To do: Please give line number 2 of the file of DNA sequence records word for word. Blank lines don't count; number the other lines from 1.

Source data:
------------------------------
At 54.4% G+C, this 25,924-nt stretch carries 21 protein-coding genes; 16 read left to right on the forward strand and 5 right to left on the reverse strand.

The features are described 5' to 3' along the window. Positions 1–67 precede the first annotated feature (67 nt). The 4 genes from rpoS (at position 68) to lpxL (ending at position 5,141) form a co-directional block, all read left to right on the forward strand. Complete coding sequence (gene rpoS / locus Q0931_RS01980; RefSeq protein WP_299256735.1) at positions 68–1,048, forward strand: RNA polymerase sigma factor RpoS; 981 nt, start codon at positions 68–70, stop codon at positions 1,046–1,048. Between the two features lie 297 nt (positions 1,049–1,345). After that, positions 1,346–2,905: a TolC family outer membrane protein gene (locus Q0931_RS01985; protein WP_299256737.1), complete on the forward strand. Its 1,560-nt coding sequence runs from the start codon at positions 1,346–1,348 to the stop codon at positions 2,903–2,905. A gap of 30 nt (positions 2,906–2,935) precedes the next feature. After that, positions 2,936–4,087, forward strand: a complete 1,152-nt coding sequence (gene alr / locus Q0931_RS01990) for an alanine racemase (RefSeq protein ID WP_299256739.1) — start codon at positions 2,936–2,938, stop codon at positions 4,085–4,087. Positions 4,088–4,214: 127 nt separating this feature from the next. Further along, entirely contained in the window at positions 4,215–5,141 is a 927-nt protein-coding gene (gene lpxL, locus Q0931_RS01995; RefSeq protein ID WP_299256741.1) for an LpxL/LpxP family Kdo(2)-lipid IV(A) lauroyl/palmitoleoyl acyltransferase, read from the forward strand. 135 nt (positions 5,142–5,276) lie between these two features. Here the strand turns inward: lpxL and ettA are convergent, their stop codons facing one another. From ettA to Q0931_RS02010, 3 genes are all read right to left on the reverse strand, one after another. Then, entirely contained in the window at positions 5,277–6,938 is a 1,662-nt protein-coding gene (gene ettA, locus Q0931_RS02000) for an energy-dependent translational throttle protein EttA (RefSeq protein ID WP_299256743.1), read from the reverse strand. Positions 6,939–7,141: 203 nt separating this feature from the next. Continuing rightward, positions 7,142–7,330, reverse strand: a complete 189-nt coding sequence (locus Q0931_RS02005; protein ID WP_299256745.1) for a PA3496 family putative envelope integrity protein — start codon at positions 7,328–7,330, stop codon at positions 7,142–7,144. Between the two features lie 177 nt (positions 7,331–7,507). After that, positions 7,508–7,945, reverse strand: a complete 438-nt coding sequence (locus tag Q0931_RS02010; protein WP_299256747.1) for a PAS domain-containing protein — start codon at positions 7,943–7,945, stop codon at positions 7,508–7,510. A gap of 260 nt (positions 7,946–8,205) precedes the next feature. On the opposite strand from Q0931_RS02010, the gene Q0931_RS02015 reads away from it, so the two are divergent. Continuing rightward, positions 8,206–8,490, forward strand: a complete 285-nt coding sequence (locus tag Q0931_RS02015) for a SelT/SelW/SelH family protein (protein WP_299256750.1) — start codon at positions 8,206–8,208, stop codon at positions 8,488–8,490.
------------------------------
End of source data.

The features are described 5' to 3' along the window. Positions 1–67 precede the first annotated feature (67 nt). The 4 genes from rpoS (at position 68) to lpxL (ending at position 5,141) form a co-directional block, all read left to right on the forward strand. Complete coding sequence (gene rpoS / locus Q0931_RS01980; RefSeq protein WP_299256735.1) at positions 68–1,048, forward strand: RNA polymerase sigma factor RpoS; 981 nt, start codon at positions 68–70, stop codon at positions 1,046–1,048. Between the two features lie 297 nt (positions 1,049–1,345). After that, positions 1,346–2,905: a TolC family outer membrane protein gene (locus Q0931_RS01985; protein WP_299256737.1), complete on the forward strand. Its 1,560-nt coding sequence runs from the start codon at positions 1,346–1,348 to the stop codon at positions 2,903–2,905. A gap of 30 nt (positions 2,906–2,935) precedes the next feature. After that, positions 2,936–4,087, forward strand: a complete 1,152-nt coding sequence (gene alr / locus Q0931_RS01990) for an alanine racemase (RefSeq protein ID WP_299256739.1) — start codon at positions 2,936–2,938, stop codon at positions 4,085–4,087. Positions 4,088–4,214: 127 nt separating this feature from the next. Further along, entirely contained in the window at positions 4,215–5,141 is a 927-nt protein-coding gene (gene lpxL, locus Q0931_RS01995; RefSeq protein ID WP_299256741.1) for an LpxL/LpxP family Kdo(2)-lipid IV(A) lauroyl/palmitoleoyl acyltransferase, read from the forward strand. 135 nt (positions 5,142–5,276) lie between these two features. Here the strand turns inward: lpxL and ettA are convergent, their stop codons facing one another. From ettA to Q0931_RS02010, 3 genes are all read right to left on the reverse strand, one after another. Then, entirely contained in the window at positions 5,277–6,938 is a 1,662-nt protein-coding gene (gene ettA, locus Q0931_RS02000) for an energy-dependent translational throttle protein EttA (RefSeq protein ID WP_299256743.1), read from the reverse strand. Positions 6,939–7,141: 203 nt separating this feature from the next. Continuing rightward, positions 7,142–7,330, reverse strand: a complete 189-nt coding sequence (locus Q0931_RS02005; protein ID WP_299256745.1) for a PA3496 family putative envelope integrity protein — start codon at positions 7,328–7,330, stop codon at positions 7,142–7,144. Between the two features lie 177 nt (positions 7,331–7,507). After that, positions 7,508–7,945, reverse strand: a complete 438-nt coding sequence (locus tag Q0931_RS02010; protein WP_299256747.1) for a PAS domain-containing protein — start codon at positions 7,943–7,945, stop codon at positions 7,508–7,510. A gap of 260 nt (positions 7,946–8,205) precedes the next feature. On the opposite strand from Q0931_RS02010, the gene Q0931_RS02015 reads away from it, so the two are divergent. Continuing rightward, positions 8,206–8,490, forward strand: a complete 285-nt coding sequence (locus tag Q0931_RS02015) for a SelT/SelW/SelH family protein (protein WP_299256750.1) — start codon at positions 8,206–8,208, stop codon at positions 8,488–8,490.